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An engineer who worked as part of the original design team on the Tyne-Wear Metro system and is now one of Hong Kong’s most experienced engineers, has been honoured by Sunderland University which set his career on track more than 30 years ago.
Leo Kwok Kee Leung has received an Honorary Doctorate of Technology from the University of Sunderland at the Stadium of Light this week, during the summer graduation ceremonies, where thousands of students were also receiving their degrees from Chancellor Steve Cram.
Leo Kwok Kee Leung with his family receiving an Honorary Doctorate of Technology from the University of Sunderland.
Leo has worked on transport systems, bridges, tunnels, dams and other structures which have brought huge benefits in Europe – including the Tyne-Wear Metro – and in Africa and South East Asia, such as the Mass Rapid Transit System in Singapore and water supply schemes in Kenya and Libya. He was Executive Director of Hopewell Highway Infrastructure Limited, in charge of major projects in China and in 2009, he was promoted to become Executive Director of its parent company Hopewell Holdings Limited.
Leo is also no stranger to the Sunderland campus and City having studied Civil Engineering here from 1979, graduating in 1983 with First Class Honours.
He was an outstanding student and picked up the Institution of Civil Engineers’ Prize.
As part of his course he worked with the team designing the overhead power line system for the Metro, to ensure the correct position and operation of equipment along the track and especially through tunnels.
“Of course I always encourage any student to come to Sunderland, wherever I am in the world, I have never lost my links and it will always have a special place in my heart.”
Leo Kwok Kee Leung
Arriving back in Sunderland this week to receive his Honorary Doctorate with his family looking on, Leo said: “It’s a huge privilege to receive this honour from the university where I have so many wonderful memories.
“The emotion of being back in Sunderland is overwhelming; it’s 33 years since I graduated here and it feels like only yesterday I was carrying bags of food back from the local supermarket to my bedsit in Argyle Square.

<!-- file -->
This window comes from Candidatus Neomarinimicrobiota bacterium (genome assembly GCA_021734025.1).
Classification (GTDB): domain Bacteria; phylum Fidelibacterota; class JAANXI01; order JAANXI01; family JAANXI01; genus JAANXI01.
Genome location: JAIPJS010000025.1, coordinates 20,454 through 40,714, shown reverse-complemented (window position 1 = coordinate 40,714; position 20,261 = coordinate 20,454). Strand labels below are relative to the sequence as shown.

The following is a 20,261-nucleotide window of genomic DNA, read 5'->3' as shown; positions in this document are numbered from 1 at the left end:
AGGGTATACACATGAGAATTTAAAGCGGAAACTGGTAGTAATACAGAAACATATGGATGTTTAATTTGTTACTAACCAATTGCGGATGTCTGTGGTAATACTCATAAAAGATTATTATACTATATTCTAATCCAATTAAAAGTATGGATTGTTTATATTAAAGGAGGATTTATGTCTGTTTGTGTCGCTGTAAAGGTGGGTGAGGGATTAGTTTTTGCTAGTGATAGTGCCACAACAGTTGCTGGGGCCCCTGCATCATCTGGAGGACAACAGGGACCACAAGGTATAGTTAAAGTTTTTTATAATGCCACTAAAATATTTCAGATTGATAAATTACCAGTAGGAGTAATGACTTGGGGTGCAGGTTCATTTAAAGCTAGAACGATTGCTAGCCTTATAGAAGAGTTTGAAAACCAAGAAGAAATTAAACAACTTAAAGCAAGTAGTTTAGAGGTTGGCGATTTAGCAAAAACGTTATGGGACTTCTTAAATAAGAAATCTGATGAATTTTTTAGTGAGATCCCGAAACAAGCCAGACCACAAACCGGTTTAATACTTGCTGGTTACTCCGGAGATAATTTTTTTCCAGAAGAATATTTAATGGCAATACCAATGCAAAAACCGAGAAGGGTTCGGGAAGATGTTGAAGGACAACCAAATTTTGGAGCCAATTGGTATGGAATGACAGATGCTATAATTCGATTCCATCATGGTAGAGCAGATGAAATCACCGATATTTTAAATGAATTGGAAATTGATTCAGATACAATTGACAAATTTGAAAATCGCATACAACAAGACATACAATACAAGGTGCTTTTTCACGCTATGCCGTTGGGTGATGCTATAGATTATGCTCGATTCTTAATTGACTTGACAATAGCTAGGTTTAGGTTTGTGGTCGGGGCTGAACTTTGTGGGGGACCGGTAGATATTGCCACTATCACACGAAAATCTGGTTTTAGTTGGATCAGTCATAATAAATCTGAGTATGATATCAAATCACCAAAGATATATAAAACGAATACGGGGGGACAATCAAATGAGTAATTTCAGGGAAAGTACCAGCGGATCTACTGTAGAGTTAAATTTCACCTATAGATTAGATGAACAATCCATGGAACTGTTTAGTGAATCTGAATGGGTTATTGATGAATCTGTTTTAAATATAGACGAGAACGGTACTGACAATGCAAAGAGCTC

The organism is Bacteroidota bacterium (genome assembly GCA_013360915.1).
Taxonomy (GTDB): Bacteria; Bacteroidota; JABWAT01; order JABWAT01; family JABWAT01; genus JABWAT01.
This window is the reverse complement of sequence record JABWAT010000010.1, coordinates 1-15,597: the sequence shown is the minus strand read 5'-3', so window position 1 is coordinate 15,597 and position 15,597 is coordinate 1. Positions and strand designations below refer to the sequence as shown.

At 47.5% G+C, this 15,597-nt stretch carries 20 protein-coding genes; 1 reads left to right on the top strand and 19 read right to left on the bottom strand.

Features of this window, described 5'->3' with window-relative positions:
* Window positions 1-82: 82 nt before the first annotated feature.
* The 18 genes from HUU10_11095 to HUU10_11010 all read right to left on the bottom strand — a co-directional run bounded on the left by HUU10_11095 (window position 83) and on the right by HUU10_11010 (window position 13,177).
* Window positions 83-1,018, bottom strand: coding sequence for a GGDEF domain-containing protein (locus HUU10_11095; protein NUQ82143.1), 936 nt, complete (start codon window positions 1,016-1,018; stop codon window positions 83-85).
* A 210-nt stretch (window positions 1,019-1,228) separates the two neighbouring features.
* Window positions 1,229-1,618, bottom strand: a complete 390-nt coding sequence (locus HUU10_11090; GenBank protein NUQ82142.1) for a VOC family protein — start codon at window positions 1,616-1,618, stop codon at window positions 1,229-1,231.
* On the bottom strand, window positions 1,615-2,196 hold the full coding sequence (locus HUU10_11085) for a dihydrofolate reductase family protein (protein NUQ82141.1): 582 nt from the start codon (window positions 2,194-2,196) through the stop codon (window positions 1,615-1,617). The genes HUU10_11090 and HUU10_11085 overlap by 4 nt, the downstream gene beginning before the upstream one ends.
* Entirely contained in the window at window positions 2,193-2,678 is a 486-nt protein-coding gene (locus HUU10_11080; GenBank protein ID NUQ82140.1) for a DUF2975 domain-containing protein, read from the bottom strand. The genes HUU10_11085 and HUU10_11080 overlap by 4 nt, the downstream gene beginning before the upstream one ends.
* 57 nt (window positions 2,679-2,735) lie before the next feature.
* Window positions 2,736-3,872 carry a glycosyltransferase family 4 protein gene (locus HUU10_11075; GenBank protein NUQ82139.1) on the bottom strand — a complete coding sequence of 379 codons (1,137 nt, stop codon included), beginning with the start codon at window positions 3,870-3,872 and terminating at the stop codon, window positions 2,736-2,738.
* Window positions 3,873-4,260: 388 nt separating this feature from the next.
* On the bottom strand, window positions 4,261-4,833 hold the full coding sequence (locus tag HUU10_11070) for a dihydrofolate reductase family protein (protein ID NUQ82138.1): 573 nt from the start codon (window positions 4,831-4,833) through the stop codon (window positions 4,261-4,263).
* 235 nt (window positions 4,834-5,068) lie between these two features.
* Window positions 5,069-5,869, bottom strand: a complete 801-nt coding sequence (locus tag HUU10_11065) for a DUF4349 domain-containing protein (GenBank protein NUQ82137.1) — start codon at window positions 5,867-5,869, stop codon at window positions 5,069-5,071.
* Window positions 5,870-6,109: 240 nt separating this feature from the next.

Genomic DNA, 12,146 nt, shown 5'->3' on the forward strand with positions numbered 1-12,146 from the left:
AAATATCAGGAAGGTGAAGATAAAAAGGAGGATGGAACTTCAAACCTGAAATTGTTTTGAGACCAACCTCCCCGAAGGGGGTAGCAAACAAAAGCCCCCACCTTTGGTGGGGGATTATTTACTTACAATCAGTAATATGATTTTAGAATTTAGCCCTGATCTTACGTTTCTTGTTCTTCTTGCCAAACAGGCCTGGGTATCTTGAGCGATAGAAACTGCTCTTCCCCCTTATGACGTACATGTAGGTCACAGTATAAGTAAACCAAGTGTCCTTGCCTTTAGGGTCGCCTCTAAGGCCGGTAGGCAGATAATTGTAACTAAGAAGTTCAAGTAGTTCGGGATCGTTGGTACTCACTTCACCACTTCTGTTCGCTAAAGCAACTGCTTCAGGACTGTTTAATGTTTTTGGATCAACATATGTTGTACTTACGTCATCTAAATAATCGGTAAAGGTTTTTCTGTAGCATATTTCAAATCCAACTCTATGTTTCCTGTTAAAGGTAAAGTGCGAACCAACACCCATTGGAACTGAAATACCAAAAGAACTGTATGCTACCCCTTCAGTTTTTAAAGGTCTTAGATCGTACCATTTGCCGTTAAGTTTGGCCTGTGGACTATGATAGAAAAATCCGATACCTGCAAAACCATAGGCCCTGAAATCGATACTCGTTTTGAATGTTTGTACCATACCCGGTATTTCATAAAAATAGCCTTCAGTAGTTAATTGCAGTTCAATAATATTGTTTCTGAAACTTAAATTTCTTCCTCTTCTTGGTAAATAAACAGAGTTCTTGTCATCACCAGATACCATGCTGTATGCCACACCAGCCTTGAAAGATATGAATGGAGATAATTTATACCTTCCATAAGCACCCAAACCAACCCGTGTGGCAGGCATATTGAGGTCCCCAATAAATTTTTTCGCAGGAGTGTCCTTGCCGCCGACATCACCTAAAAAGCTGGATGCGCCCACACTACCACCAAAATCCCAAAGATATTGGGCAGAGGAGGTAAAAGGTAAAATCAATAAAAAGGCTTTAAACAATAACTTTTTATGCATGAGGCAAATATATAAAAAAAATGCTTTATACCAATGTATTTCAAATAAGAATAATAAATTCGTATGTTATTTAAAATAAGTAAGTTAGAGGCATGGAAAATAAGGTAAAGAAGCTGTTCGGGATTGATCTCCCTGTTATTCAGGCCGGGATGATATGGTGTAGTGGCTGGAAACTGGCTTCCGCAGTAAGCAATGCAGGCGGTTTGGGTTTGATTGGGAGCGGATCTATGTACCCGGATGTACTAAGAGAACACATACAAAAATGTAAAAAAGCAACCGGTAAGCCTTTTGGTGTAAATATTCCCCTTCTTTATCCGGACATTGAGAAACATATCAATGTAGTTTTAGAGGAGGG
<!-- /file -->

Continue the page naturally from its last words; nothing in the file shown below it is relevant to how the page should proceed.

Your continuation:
“I even managed to pop to the place where I used to live to see what it looks like; it’s now an apartment but hasn’t changed a bit from the outside.”
He added: “I literally launched my career in Sunderland; I knew nothing about the city or Polytechnic, as it was then, other than it was by the sea.
“Having lived by the coast in Hong Kong, it was my first choice.
“I found it a relaxing and inspiring place and made lifelong friends, both in my class and in the local community, who I still keep in touch with to this day.”
Sunderland was a key stage in Leo’s life, as he said it allowed him to open up new avenues in his academic research, knowledge, skills, work and other aspects of development which have benefited him in his career.
After his success on Wearside, Leo was offered the chance to do a PhD here, but he chose to go directly into industry. Later in his career he gained an MSc with Distinction at Imperial College, London in Earthquake Engineering and Structural Dynamics, and also achieved top-level Registered Structural Engineer status for his expert work in China.
Leo joined Hopewell in 1993 to take charge of engineering, design and construction.
During his time, the company has completed several major road systems, including the 123km Guangzhou-Shenzhen Superhighway and power stations and has successfully completed the astonishing Hong Kong-Zhuhai-Macao Bridge/Tunnel link.
This was the concept of Hopewell’s Group Chairman, Sir Gordon Wu, a 42 km six-lane structure across the Pearl River Estuary.
It combines a series of bridges and artificial islands to take a tunnel under the main shipping channel to connect three strategically important commercial and residential centres, and is due for completion over the next couple of years.
Leo is now one of Hong Kong’s most experienced engineers, who has published many technical and non-technical papers, given talks and seminars, and plays a leading role in professional bodies.
He has also had input into the government of Hong Kong, including its Regional Strategic Planning, and he was the choice of the engineering sub-sector to represent his industry on the committee to elect the Chief Executive of the Special Administrative Region in 2012.
Offering his advice to the next generation of engineers, Leo said: “You need to learn how to learn continually, try to expand your horizons and improve your own self in life, and above all always be positive. “Try to stand out from the crowd and devise a product or provide a service that people at large would need or physically desire.”
He added: “Of course I always encourage any student to come to Sunderland, wherever I am in the world, I have never lost my links and it will always have a special place in my heart.
“To see so many changes and developments in this city after 33 years is fantastic, and long may it continue.”